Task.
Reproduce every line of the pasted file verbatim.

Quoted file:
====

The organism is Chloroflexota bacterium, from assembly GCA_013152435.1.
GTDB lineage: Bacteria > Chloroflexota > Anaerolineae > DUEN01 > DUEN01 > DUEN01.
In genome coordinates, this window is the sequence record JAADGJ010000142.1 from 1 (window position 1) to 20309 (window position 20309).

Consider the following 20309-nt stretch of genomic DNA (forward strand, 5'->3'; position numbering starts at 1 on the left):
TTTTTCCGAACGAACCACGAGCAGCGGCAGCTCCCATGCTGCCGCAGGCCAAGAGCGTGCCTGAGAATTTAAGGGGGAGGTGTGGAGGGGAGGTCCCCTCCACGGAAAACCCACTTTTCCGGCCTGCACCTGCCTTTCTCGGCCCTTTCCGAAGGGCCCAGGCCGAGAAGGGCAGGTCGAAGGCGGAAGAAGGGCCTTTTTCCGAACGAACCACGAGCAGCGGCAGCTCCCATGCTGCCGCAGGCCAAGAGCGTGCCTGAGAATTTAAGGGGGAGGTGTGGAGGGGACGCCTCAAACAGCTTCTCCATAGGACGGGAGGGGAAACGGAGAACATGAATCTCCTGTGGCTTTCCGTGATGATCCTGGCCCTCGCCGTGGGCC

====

The organism is Chloroflexota bacterium, from assembly GCA_013152435.1.
GTDB lineage: Bacteria > Chloroflexota > Anaerolineae > DUEN01 > DUEN01 > DUEN01.
In genome coordinates, this window is the sequence record JAADGJ010000142.1 from 1 (window position 1) to 20309 (window position 20309).

Consider the following 20309-nt stretch of genomic DNA (forward strand, 5'->3'; position numbering starts at 1 on the left):
TTTTTCCGAACGAACCACGAGCAGCGGCAGCTCCCATGCTGCCGCAGGCCAAGAGCGTGCCTGAGAATTTAAGGGGGAGGTGTGGAGGGGAGGTCCCCTCCACGGAAAACCCACTTTTCCGGCCTGCACCTGCCTTTCTCGGCCCTTTCCGAAGGGCCCAGGCCGAGAAGGGCAGGTCGAAGGCGGAAGAAGGGCCTTTTTCCGAACGAACCACGAGCAGCGGCAGCTCCCATGCTGCCGCAGGCCAAGAGCGTGCCTGAGAATTTAAGGGGGAGGTGTGGAGGGGACGCCTCAAACAGCTTCTCCATAGGACGGGAGGGGAAACGGAGAACATGAATCTCCTGTGGCTTTCCGTGATGATCCTGGCCCTCGCCGTGGGCC